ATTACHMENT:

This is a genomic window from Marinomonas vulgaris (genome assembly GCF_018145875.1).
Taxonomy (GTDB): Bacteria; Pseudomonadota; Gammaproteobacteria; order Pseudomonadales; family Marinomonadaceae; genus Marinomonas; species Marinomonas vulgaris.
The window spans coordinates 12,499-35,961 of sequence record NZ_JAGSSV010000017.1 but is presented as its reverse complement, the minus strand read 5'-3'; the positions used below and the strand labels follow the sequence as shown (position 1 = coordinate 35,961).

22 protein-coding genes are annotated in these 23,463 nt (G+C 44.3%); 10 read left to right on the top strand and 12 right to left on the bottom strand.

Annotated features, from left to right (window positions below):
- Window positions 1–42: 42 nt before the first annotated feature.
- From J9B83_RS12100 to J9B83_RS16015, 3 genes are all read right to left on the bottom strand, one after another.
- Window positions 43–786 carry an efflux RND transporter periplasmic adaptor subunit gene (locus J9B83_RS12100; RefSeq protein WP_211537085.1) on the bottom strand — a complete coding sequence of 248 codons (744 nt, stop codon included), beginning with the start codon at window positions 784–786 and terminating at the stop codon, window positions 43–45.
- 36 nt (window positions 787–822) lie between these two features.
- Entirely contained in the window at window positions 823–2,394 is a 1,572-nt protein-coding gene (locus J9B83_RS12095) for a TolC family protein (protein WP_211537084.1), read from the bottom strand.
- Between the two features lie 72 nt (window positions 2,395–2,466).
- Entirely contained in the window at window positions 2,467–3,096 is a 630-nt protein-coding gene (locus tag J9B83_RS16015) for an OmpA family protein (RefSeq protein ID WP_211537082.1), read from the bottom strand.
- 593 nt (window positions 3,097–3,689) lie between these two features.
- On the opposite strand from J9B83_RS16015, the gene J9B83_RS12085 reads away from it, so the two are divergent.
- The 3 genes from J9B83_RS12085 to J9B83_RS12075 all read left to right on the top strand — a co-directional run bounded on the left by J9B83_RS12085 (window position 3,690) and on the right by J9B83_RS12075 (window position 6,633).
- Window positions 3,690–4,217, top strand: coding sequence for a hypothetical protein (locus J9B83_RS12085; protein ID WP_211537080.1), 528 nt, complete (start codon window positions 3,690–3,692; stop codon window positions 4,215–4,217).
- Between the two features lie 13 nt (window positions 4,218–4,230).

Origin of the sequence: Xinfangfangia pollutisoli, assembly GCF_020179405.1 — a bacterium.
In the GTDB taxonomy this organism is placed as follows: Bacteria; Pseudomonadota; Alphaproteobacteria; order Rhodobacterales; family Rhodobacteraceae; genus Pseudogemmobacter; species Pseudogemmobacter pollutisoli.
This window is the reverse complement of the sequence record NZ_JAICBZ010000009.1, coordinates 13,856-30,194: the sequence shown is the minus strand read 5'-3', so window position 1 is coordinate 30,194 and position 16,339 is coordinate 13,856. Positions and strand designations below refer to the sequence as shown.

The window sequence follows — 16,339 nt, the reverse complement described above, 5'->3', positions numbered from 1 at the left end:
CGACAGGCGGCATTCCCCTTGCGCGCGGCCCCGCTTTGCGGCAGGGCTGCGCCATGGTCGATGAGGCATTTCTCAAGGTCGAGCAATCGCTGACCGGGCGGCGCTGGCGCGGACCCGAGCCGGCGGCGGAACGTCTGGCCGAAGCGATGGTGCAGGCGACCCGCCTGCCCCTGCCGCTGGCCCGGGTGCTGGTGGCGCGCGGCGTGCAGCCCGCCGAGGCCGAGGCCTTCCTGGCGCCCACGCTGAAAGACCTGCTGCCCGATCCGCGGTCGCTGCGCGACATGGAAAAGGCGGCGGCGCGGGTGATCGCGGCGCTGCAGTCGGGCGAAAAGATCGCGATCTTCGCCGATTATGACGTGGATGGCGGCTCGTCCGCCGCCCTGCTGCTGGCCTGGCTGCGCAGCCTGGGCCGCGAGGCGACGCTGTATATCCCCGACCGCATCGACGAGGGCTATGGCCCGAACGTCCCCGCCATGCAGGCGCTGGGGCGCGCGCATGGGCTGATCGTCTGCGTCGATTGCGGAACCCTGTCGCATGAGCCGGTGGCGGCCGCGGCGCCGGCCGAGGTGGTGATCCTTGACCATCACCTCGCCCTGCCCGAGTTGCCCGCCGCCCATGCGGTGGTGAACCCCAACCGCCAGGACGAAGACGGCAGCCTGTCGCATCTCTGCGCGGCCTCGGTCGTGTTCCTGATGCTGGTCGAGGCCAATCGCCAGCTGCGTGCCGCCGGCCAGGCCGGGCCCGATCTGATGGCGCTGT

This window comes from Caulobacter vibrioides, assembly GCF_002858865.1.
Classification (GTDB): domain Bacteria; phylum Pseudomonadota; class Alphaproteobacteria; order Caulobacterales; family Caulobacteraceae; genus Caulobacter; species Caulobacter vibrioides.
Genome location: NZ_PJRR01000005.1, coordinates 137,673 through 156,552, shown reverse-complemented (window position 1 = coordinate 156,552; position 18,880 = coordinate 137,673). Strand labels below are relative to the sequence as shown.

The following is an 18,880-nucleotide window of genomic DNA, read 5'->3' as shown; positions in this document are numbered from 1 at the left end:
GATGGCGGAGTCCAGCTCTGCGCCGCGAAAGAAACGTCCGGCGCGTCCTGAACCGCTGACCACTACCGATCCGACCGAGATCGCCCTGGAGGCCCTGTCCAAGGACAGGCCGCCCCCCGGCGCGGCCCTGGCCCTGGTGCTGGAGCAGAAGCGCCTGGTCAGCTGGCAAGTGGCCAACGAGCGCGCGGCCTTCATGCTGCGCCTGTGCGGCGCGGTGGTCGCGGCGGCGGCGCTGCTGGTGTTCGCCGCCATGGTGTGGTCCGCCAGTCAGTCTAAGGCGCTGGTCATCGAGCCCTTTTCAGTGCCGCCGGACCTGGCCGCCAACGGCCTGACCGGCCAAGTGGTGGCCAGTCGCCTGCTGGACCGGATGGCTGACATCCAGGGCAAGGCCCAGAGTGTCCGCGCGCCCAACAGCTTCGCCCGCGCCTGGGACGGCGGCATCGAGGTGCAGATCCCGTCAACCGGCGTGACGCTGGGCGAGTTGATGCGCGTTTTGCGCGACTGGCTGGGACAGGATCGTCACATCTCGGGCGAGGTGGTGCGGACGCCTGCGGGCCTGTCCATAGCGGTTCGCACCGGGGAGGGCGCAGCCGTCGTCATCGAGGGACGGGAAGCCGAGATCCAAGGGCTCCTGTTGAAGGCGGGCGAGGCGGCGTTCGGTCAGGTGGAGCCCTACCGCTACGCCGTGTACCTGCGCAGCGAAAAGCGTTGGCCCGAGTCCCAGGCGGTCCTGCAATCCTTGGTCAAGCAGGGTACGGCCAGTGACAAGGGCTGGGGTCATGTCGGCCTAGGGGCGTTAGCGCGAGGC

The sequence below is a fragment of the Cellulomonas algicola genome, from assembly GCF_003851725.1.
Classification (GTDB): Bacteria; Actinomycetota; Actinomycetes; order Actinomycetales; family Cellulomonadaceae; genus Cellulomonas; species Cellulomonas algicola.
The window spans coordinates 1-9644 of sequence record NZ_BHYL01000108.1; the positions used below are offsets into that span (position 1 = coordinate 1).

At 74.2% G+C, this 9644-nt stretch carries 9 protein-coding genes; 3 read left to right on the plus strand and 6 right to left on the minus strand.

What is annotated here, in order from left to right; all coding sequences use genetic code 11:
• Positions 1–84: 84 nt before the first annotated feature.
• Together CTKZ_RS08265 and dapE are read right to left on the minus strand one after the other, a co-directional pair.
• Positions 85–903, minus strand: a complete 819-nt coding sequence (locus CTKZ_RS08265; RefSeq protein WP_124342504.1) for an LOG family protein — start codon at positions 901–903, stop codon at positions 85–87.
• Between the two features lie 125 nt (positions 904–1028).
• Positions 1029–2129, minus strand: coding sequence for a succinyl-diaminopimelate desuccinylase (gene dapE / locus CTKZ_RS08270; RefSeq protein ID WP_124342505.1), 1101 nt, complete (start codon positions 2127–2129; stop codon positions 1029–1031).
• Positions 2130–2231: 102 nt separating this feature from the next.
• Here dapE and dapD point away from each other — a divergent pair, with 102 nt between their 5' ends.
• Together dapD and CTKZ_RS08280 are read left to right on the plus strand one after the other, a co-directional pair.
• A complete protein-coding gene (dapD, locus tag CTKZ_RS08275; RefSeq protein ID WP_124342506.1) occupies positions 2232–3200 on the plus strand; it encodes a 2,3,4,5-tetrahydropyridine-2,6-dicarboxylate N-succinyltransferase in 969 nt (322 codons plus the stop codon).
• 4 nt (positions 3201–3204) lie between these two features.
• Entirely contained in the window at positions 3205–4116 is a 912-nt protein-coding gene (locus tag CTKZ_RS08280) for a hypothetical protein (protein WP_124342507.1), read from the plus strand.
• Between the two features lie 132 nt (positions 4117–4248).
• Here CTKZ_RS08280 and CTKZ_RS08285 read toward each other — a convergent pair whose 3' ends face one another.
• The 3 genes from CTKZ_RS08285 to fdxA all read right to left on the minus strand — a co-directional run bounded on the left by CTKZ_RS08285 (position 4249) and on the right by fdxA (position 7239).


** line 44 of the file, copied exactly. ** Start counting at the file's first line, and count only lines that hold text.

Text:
• Between the two features lie 132 nt (positions 4117–4248).